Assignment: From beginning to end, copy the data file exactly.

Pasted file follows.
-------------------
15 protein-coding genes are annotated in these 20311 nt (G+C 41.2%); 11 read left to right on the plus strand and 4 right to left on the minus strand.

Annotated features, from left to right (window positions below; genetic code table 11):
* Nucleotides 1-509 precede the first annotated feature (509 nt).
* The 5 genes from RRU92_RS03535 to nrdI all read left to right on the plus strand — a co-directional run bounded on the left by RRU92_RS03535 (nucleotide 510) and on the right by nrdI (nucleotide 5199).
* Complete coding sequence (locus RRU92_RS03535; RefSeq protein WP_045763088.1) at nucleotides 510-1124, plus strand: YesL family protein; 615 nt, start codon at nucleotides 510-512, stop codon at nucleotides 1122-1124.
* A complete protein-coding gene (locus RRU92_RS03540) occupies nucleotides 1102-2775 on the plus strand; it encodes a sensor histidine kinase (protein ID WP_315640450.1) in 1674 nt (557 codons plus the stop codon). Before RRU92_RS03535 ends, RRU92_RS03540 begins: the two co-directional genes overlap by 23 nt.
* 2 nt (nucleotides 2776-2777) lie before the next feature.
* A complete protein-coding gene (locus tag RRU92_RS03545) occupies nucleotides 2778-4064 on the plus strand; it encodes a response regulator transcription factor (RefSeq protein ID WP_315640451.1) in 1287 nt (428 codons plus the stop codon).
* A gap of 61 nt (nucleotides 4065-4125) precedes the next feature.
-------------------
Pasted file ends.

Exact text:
15 protein-coding genes are annotated in these 20311 nt (G+C 41.2%); 11 read left to right on the plus strand and 4 right to left on the minus strand.

Annotated features, from left to right (window positions below; genetic code table 11):
* Nucleotides 1-509 precede the first annotated feature (509 nt).
* The 5 genes from RRU92_RS03535 to nrdI all read left to right on the plus strand — a co-directional run bounded on the left by RRU92_RS03535 (nucleotide 510) and on the right by nrdI (nucleotide 5199).
* Complete coding sequence (locus RRU92_RS03535; RefSeq protein WP_045763088.1) at nucleotides 510-1124, plus strand: YesL family protein; 615 nt, start codon at nucleotides 510-512, stop codon at nucleotides 1122-1124.
* A complete protein-coding gene (locus RRU92_RS03540) occupies nucleotides 1102-2775 on the plus strand; it encodes a sensor histidine kinase (protein ID WP_315640450.1) in 1674 nt (557 codons plus the stop codon). Before RRU92_RS03535 ends, RRU92_RS03540 begins: the two co-directional genes overlap by 23 nt.
* 2 nt (nucleotides 2776-2777) lie before the next feature.
* A complete protein-coding gene (locus tag RRU92_RS03545) occupies nucleotides 2778-4064 on the plus strand; it encodes a response regulator transcription factor (RefSeq protein ID WP_315640451.1) in 1287 nt (428 codons plus the stop codon).
* A gap of 61 nt (nucleotides 4065-4125) precedes the next feature.